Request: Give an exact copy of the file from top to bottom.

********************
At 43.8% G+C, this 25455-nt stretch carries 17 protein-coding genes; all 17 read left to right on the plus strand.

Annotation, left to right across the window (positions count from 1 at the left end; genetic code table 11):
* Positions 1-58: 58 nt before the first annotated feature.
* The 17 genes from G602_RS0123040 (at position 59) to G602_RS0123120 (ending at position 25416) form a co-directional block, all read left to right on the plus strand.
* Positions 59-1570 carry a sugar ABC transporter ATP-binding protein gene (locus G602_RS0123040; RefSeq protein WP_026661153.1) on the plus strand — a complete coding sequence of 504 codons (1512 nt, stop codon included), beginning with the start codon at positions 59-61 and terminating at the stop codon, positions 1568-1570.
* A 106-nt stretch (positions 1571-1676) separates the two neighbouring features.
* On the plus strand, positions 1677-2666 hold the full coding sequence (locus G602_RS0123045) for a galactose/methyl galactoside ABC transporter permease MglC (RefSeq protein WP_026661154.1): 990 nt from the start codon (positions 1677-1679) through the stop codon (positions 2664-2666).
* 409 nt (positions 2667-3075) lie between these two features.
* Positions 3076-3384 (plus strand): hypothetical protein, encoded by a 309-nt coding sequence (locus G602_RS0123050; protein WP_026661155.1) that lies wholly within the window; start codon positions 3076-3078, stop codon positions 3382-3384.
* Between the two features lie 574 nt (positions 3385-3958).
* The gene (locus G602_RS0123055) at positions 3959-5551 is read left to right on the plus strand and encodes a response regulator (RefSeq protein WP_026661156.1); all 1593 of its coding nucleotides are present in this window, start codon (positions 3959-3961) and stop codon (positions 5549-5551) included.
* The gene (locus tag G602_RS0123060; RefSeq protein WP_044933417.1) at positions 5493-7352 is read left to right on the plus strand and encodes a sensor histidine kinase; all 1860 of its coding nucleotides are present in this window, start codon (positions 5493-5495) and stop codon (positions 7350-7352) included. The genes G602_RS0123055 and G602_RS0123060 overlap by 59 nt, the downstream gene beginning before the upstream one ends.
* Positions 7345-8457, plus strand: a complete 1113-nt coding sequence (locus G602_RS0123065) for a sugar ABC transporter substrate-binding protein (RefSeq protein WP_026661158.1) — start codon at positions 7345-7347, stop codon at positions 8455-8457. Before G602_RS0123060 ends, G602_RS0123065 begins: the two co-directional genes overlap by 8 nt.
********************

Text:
At 43.8% G+C, this 25455-nt stretch carries 17 protein-coding genes; all 17 read left to right on the plus strand.

Annotation, left to right across the window (positions count from 1 at the left end; genetic code table 11):
* Positions 1-58: 58 nt before the first annotated feature.
* The 17 genes from G602_RS0123040 (at position 59) to G602_RS0123120 (ending at position 25416) form a co-directional block, all read left to right on the plus strand.
* Positions 59-1570 carry a sugar ABC transporter ATP-binding protein gene (locus G602_RS0123040; RefSeq protein WP_026661153.1) on the plus strand — a complete coding sequence of 504 codons (1512 nt, stop codon included), beginning with the start codon at positions 59-61 and terminating at the stop codon, positions 1568-1570.
* A 106-nt stretch (positions 1571-1676) separates the two neighbouring features.
* On the plus strand, positions 1677-2666 hold the full coding sequence (locus G602_RS0123045) for a galactose/methyl galactoside ABC transporter permease MglC (RefSeq protein WP_026661154.1): 990 nt from the start codon (positions 1677-1679) through the stop codon (positions 2664-2666).
* 409 nt (positions 2667-3075) lie between these two features.
* Positions 3076-3384 (plus strand): hypothetical protein, encoded by a 309-nt coding sequence (locus G602_RS0123050; protein WP_026661155.1) that lies wholly within the window; start codon positions 3076-3078, stop codon positions 3382-3384.
* Between the two features lie 574 nt (positions 3385-3958).
* The gene (locus G602_RS0123055) at positions 3959-5551 is read left to right on the plus strand and encodes a response regulator (RefSeq protein WP_026661156.1); all 1593 of its coding nucleotides are present in this window, start codon (positions 3959-3961) and stop codon (positions 5549-5551) included.
* The gene (locus tag G602_RS0123060; RefSeq protein WP_044933417.1) at positions 5493-7352 is read left to right on the plus strand and encodes a sensor histidine kinase; all 1860 of its coding nucleotides are present in this window, start codon (positions 5493-5495) and stop codon (positions 7350-7352) included. The genes G602_RS0123055 and G602_RS0123060 overlap by 59 nt, the downstream gene beginning before the upstream one ends.
* Positions 7345-8457, plus strand: a complete 1113-nt coding sequence (locus G602_RS0123065) for a sugar ABC transporter substrate-binding protein (RefSeq protein WP_026661158.1) — start codon at positions 7345-7347, stop codon at positions 8455-8457. Before G602_RS0123060 ends, G602_RS0123065 begins: the two co-directional genes overlap by 8 nt.